Style of Kerman:
Paying attention to
designing buildings in accordance with climatic conditions
on the one hand leads to better air conditioning and man’s
comfort and on the other it has an enormous impact on energy
consumption. In older times, the clever inhabitants of
Kerman, despite the lack of facilities and modern
techniques, paid due attention to this issue. Many things,
created by architects of this city, are considered as clever
solutions, worth to be studied. Basically, Kerman City has
emerged in the middle of hard natural-geographical
conditions. Throughout summers and winters and in the lapse
of centuries it has tried to survive. Among Iranian cities,
laid in salt desert (kavir) or beside it, Kerman has
probably had the strongest links with nature, and in
particular with hard climatic conditions.
This city has confronted
problems such as hot weather in summer, cold weather in
winter, fluctuations of temperature, over-aridity, and cold
winds, and dust. In other words, this area has had a harsh
climate, which has never been favorable to the inhabitants.
In these conditions, residential complexes, as the man’s
shelters against atmospheric conditions, play an important
role. Concerning the fact that the designing of traditional
buildings have been influenced by the climatic conditions, many
studies have been performed at a national level. Given the
fact that an extensive part of our country is dominated by
hot and arid weather, the intact patterns of traditional
architecture are found in this area abundantly.
Evidences suggest that
climate has exercised an enormous influence on the make-up
of Kerman and in particular on its traditional residential
complexes. Because of the absence of modern technologies in
the past, the architects were always seeking ways to adapt
their products with climatic conditions. Unfortunately upon
the entering of western architectural style, low cost of
fossil fuels, progress of housing technology, and cultural
alienation led to development of a new texture, which is
vulnerable against climatic conditions; but the traditional
architecture of Kerman should be taken into account, along
with applying the rules of modern architecture in this
According to elder ones
of the area, since olden times, the city has time and again
suffered from droughts and sometimes from hard winters and
strong snowfalls. Given the climatic studies, in summer time
the weather temperature exceeds sometimes 40°C while in
winter it may even drop below -20°C. The hot weather in
summer is intensified with strong and hot winds, along with
dust. Narrow, long and covered passages protect the
inhabitants of city against sunshine and dust winds.
Lean-toes (sabat) over the narrow and long alleys of the
city, provide a shadowy area over the alleys. Kerman is an
ancient city, which has fought for more than 1000 years
against these conditions and survived.
Like other inhabitants of
salt desert (kavir), the rpeople of Kerman, have created a
paradise-like atmosphere in the middle of burning desert.
The first principle, of which this people were aware, was the reflection of
sun’s heat from the arid and burning earth of desert. Hence
they surrounded their city with a green and fresh belt,
consisted of agricultural lands and gardens.
The second principle, to
which the people of Kerman have paid attention, in
constructing their city, is the correct orientation of
[residential] complexes. Hard, arid and hot winds, from the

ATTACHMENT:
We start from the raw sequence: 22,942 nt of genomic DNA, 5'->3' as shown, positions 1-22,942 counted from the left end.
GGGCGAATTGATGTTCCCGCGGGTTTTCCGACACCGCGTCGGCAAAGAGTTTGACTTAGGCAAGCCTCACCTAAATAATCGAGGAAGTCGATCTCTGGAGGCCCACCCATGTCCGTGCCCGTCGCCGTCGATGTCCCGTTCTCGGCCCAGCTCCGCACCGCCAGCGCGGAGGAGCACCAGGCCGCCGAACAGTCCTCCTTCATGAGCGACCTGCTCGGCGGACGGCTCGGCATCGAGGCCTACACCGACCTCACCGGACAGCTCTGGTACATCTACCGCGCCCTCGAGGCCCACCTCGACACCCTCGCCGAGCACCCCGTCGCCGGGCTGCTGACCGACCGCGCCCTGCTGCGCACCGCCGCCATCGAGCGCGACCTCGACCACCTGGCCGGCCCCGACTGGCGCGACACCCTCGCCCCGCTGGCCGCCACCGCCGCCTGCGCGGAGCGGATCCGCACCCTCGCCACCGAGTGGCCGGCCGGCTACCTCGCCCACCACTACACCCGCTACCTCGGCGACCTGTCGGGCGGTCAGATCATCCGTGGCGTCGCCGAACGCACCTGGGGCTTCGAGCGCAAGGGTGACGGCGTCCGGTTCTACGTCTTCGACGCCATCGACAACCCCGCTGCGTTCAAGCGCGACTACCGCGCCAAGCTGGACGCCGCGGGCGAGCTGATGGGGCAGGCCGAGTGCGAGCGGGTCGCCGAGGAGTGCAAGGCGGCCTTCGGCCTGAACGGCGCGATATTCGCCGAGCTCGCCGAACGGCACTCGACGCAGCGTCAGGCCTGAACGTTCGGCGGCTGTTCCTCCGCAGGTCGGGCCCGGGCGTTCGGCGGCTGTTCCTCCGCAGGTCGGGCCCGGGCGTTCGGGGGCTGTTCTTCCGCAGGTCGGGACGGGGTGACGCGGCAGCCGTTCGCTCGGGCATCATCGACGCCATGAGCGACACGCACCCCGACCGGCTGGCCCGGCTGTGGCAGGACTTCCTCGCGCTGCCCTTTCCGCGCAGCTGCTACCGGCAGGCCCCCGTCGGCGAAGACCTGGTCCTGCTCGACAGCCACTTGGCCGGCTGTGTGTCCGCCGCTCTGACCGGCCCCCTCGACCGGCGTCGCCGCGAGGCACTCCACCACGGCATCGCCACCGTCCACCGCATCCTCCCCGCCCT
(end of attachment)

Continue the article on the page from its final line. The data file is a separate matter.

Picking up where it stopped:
south and cold winds from the
west, caused them to build their city in the direction of
favorable winds of north and northwest.
The Third principle has
been hindering hot weather of summer and cold weather of
winter from entering the residential texture. Over years,
Kermanis found that if buildings are set up in clusters,
they could resist harsh climatic conditions.
The fourth principle has
been protecting passengers within the city limits. Bending
passages, which are partially covered, have hindered
unpleasant winds from entering on the one hand, and on the
other, because of their depths, have provided more extensive
The fifth principle, of
which people of Kerman have been aware, has been providing
fresh air for every residential unit, by making deep yards,
through which compact houses breathe. Surrounded by covered
parts from every side, like a valley, yards keep the fresh
air of night in themselves to be used on the hot day. The
depths of these yards gives them cool shadows.
The sixth principle, to
which the desert-dwelling people of Kerman have paid
attention, has been how to cool the arid weather via the
evaporation of water. To do so, they made flower-beds,
pools, and fountains in houses.
The seventh principle is
drawing the favorable air of yards and outside into rooms.
Northern and northwestern winds of Kerman are among
favorable winds, coolinghelping the the city in summers.
Making beautiful ventilating shafts, the local architects of
Kerman have drawn these favorable winds into rooms making
those parts of houses which are used in summer favorable. Since these winds were,
in many cases, accompanied by warmth, they built pools in
those parts over which the winds were transferred, and thus
they reduced the warmth of weather.
The eighth principle has
been making the optimum use of the warmth of sun. In other
words, they protected the inside from unfavorable warmth in
summers and made use of this warmth in winters. The rooms,
directed southeastward and southward, have the best
possible position for making use of the sun in winter. At
the same time windows can be helpful to draw the favorable
warmth of sun into rooms.
The ninth principle is
retaining rooms’ coolness in summer and their warmth in
winter. Local architects used proper materials, which may be
found in the region such as sun dried bricks to erect thick
walls. Roofs, which are curved, were made similarly.
ITTO, Kerman Main Office
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